Nazanean Shirani
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Bobby White London: Luxury Jewellery Brand Transformation

When it comes to hearing a brand’s story to success, here is one roller coaster tale featuring cultural icons and a Prodigy-ous series of events. For Bobby and Tommy White, they agree that their success is down to these experiences along with their craftsmanship and traditional skills. Having just become resident craftspeople at the Goldsmiths’ Centre, I sat down with the brothers to talk inspiration, creativity and music festivals.

Getting into the trade

Bobby: My first introduction to jewellery was when I was just a kid seeing my dad buying jewellery from a friend of his who would come to our house in his flashy car and beautifully designed jewels. From there I’ve always wanted my own business. I didn’t do very well at school so I went on to do my apprenticeship in jewellery. The more I learnt the more I wanted to make my own pieces and without realising, I was preparing myself for the opportunity to start my own business. Before I knew it, the company I was working for went bankrupt and I took the risk buying out the business. I was around 21-22 and surrounded by more experienced craftspeople, although none of them wanted to take the risk and sign the lease. Being young and naive I thought why not, if it all went wrong I could go home to mum and dad and they would have cooked me dinner so no problem. From there I was just trying to build the business up, find private and high profile customers, obviously get better at making and ensuring that I was producing high quality products.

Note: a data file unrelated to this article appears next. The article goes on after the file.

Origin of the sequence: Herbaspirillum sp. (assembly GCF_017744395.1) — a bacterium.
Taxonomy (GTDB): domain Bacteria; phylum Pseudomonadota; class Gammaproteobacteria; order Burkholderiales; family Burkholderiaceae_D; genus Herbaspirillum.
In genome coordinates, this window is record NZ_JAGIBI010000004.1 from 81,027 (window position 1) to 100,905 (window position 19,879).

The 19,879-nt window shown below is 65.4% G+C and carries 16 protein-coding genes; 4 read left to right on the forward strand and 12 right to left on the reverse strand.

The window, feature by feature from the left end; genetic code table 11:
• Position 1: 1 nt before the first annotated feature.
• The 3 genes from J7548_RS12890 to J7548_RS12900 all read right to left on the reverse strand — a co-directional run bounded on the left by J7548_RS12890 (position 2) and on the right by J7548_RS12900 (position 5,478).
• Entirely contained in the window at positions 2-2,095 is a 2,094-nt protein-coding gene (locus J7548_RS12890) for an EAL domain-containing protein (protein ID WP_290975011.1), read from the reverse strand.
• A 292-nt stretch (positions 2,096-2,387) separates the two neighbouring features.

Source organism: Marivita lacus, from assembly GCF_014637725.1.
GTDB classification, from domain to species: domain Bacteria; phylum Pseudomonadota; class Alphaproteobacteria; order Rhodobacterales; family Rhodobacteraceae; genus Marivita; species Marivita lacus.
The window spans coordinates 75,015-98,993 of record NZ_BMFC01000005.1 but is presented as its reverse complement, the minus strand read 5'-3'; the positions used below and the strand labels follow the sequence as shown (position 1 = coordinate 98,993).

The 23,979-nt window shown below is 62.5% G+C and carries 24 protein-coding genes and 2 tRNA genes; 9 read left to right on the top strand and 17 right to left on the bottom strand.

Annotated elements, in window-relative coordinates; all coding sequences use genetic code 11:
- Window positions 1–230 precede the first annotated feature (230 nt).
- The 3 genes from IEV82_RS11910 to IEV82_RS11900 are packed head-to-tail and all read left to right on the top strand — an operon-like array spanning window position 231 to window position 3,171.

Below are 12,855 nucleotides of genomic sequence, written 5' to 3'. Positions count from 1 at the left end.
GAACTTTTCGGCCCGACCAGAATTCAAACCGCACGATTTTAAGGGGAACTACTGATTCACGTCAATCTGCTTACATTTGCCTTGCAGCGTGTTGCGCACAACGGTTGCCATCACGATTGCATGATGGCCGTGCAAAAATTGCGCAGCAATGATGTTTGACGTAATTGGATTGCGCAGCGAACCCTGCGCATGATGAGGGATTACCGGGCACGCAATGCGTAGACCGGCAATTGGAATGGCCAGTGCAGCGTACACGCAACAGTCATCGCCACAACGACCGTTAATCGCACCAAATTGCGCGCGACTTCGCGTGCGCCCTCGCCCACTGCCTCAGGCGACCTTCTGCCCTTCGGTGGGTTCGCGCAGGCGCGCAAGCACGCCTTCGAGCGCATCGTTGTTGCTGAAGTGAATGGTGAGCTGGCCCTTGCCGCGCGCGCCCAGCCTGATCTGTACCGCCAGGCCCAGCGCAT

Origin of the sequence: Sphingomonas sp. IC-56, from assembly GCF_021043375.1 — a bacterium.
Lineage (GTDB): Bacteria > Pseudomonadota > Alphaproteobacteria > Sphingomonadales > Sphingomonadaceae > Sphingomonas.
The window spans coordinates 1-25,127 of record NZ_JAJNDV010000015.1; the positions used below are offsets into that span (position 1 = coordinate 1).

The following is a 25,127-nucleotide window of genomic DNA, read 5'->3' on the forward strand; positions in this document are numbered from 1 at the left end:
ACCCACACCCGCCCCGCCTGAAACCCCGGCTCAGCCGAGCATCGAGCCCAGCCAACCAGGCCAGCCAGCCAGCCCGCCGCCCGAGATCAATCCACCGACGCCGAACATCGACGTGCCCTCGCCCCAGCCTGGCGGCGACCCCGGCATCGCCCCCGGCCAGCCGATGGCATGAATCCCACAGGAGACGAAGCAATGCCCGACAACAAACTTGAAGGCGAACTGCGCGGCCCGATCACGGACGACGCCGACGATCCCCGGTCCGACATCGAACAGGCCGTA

Quality over everything

Tommy: For us it is very important to put out high quality pieces. We make everything in the workshop which ensures quality control.  From the offset we wanted to make British and to keep costs down we sell direct to customers so there’s no middle man. Even though we know the craft we also understand the jewellery business, we’ve invested in equipment in house such as laser machines, so in the long run we’re saving most importantly time but also money.